Neither parameters for diabetes status (HOMA-IR, c-peptide, fasting glucose, HbA1c and diabetes duration) nor cognitive reserve (DART and years of education) was associated with change in global cognition or any of the cognitive domains (P > 0.05). Further regression analyses of individual tests showed that higher HOMA-IR was associated with a greater relative improvement in WAIS-LNS performance during ketone infusion (β = 4%; 95% CI: 1.10, 7.65; P = 0.012) and that longer diabetes duration was negatively associated with relative change in SDMT performance (β = −0.9%; 95% CI: −1.6, −0.2; P = 0.017). β-OHB levels during cognitive testing were not associated with change in any of the cognitive measures (P > 0.05).

Hormone and metabolic responses

Glucagon concentrations were reduced by the clamp procedure, but there was considerably less reduction in glucagon concentrations during ketone infusion compared to saline. Adrenaline responses were modestly inhibited by ketone infusion. In contrast, noradrenaline responses were modestly increased at test start (10 min prior to neuropsychological testing). Neither insulin, c-peptide, non-esterified free fatty acids, cortisol, nor growth hormone differed between the two intervention days (Fig. 3A, B, C, D, E, F, G and H).

Figure 3
Figure 3

Hormone responses (A-H) during ketone (open circles dashed line) and saline (closed circles solid line) infusion at baseline, test start (10 min before cognitive assessment) and test end (immediately after cognitive assessment). Data are presented as mean ± s.e. *P < 0.05; ***P < 0.001 for ketone vs saline infusion. NEFA, non-esterified free fatty acid.

Citation: European Journal of Endocrinology 182, 2; 10.1530/EJE-19-0710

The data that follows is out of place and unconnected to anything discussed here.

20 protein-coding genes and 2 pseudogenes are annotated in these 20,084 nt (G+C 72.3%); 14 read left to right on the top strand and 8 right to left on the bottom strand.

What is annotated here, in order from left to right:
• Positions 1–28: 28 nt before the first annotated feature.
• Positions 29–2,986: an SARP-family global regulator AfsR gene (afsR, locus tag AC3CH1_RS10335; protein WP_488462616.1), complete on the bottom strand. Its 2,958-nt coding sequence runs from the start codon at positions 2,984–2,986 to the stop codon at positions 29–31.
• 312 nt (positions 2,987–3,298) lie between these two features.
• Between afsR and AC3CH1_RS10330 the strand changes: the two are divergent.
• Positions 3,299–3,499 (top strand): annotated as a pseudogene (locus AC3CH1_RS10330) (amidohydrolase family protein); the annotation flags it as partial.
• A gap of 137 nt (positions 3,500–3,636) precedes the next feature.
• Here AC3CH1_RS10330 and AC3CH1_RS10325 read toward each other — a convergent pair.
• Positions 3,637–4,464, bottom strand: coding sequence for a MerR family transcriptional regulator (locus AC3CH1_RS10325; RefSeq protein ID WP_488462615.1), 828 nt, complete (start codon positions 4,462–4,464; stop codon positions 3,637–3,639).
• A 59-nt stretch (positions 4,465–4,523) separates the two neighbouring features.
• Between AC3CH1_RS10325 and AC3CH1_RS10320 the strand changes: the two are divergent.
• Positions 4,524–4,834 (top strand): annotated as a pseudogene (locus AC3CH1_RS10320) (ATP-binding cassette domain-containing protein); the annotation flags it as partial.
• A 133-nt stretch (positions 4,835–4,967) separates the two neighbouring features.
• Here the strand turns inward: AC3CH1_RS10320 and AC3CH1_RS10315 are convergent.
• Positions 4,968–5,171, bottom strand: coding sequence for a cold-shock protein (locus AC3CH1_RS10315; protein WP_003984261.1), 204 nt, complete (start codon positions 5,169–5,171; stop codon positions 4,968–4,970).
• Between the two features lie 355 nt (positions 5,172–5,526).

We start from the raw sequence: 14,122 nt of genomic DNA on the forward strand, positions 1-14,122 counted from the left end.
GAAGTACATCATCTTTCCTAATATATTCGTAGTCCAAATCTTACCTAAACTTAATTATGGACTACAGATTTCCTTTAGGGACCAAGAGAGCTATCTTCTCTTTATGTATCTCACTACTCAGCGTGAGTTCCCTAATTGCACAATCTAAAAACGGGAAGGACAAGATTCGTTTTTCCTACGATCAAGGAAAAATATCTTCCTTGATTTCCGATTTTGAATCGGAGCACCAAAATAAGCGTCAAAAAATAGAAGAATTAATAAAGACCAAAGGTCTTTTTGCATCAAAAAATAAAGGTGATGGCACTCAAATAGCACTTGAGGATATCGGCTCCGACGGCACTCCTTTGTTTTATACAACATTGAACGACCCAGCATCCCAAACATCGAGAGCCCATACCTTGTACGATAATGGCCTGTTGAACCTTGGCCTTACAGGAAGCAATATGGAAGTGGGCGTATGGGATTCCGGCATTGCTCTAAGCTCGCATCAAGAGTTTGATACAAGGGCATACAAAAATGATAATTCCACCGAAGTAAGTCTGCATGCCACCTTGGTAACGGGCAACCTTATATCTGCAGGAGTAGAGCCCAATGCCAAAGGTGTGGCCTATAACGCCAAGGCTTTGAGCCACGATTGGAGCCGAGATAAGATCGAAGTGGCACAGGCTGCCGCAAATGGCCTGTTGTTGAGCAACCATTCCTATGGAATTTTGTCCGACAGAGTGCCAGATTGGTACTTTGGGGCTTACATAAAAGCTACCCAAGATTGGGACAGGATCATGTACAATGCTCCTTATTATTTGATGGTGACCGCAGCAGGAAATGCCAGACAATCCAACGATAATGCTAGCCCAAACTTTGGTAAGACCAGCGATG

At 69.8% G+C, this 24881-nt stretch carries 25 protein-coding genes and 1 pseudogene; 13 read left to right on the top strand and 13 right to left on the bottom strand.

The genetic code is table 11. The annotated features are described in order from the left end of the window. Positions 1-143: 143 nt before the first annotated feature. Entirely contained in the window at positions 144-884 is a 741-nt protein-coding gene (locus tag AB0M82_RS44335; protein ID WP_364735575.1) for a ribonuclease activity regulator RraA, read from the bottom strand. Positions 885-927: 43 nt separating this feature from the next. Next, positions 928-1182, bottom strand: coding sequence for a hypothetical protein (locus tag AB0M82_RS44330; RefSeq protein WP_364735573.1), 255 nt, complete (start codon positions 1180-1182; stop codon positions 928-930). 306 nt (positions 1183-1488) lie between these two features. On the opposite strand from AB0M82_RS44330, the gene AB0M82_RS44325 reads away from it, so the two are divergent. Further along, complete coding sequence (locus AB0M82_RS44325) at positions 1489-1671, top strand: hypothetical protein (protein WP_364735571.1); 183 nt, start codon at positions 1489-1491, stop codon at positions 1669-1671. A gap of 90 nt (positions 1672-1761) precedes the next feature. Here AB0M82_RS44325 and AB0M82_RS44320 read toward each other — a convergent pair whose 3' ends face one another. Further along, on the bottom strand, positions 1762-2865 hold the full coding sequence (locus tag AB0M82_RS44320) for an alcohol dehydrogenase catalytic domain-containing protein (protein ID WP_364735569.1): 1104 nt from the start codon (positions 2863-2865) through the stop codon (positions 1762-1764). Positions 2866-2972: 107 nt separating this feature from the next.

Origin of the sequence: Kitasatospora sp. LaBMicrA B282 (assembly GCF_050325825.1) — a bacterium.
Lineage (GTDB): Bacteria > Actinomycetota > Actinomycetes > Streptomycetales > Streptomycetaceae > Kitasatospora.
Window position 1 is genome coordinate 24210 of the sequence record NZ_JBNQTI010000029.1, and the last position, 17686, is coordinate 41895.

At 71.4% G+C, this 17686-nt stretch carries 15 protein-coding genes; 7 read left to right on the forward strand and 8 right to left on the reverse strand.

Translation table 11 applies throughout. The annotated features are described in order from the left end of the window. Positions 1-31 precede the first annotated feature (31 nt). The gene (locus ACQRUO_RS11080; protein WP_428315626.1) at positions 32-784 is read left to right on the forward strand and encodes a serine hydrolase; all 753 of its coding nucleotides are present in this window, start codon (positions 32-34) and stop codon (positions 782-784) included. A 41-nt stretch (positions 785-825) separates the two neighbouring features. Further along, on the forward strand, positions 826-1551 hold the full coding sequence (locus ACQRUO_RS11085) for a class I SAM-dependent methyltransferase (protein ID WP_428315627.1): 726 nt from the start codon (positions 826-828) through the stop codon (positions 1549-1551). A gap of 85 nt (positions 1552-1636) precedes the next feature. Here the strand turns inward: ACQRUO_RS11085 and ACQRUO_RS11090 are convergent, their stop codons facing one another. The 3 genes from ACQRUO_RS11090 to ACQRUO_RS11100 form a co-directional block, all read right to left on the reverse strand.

Ketone infusion induced a condition of mild metabolic alkalosis increasing mean pH levels from 7.41 ± 0.02 at baseline to 7.48 ± 0.02 after 2-h infusion, which was a significant increase compared to placebo (P = 0.002). Despite the increased pH levels, we found that lactate concentrations increased significantly more during ketone infusion (P < 0.001) from 1.19 ± 0.38 to 1.91 ± 0.38 mmol/L vs 1.17 ± 0.38 to 1.41 ± 0.28 mmol/L during placebo. Additionally, plasma concentrations of potassium ions decreased during both occasions (placebo: 4.08 ± 0.32 to 3.74 ± 0.05 mmol/L vs ketone: 4.13 ± 0.39 to 3.3 ± 0.43 mmol/L), thus more pronounced during ketone infusion (P = 0.002) (Table 3).

Table 3

Metabolic response during ketone and saline infusion. Data are presented as mean ± SD raw concentrations. Difference between mean change in concentrations during ketone – placebo was analysed by linear mixed model.

PlaceboKetoneETH
BaselineClampBaselineClampE95% CIP
Lactate (mmol/L)1.17 ± 0.381.41 ± 0.281.19 ± 0.381.91 ± 0.380.480.18, 0.770.002
K+ (mmol/L)4.08 ± 0.323.74 ± 0.504.13 ± 0.393.3 ± 0.43−0.49−0.80, −0.170.002
pH7.41 ± 0.037.41 ± 0.037.41 ± 0.027.48 ± 0.020.070.05, 0.09<0.001

ETD, estimated treatment difference; E, model estimate.

Discussion